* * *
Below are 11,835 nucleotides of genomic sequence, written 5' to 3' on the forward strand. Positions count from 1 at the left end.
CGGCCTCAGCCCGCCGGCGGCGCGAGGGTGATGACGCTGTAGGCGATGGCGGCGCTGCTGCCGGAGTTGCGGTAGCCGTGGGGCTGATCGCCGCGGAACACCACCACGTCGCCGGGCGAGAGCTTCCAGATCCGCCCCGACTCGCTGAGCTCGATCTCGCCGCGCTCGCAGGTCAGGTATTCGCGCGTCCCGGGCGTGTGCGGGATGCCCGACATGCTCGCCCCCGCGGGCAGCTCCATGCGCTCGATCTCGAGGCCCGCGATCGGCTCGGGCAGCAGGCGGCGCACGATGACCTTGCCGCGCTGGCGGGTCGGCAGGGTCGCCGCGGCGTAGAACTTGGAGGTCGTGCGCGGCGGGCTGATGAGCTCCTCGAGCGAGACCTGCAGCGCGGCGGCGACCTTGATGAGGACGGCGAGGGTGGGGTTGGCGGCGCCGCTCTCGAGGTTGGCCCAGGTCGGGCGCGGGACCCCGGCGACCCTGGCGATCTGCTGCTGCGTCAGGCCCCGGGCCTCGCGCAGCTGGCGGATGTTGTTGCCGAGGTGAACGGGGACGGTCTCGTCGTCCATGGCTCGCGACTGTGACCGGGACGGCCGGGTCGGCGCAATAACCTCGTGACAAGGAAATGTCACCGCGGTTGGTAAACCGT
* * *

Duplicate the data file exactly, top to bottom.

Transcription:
Below are 11,835 nucleotides of genomic sequence, written 5' to 3' on the forward strand. Positions count from 1 at the left end.
CGGCCTCAGCCCGCCGGCGGCGCGAGGGTGATGACGCTGTAGGCGATGGCGGCGCTGCTGCCGGAGTTGCGGTAGCCGTGGGGCTGATCGCCGCGGAACACCACCACGTCGCCGGGCGAGAGCTTCCAGATCCGCCCCGACTCGCTGAGCTCGATCTCGCCGCGCTCGCAGGTCAGGTATTCGCGCGTCCCGGGCGTGTGCGGGATGCCCGACATGCTCGCCCCCGCGGGCAGCTCCATGCGCTCGATCTCGAGGCCCGCGATCGGCTCGGGCAGCAGGCGGCGCACGATGACCTTGCCGCGCTGGCGGGTCGGCAGGGTCGCCGCGGCGTAGAACTTGGAGGTCGTGCGCGGCGGGCTGATGAGCTCCTCGAGCGAGACCTGCAGCGCGGCGGCGACCTTGATGAGGACGGCGAGGGTGGGGTTGGCGGCGCCGCTCTCGAGGTTGGCCCAGGTCGGGCGCGGGACCCCGGCGACCCTGGCGATCTGCTGCTGCGTCAGGCCCCGGGCCTCGCGCAGCTGGCGGATGTTGTTGCCGAGGTGAACGGGGACGGTCTCGTCGTCCATGGCTCGCGACTGTGACCGGGACGGCCGGGTCGGCGCAATAACCTCGTGACAAGGAAATGTCACCGCGGTTGGTAAACCGT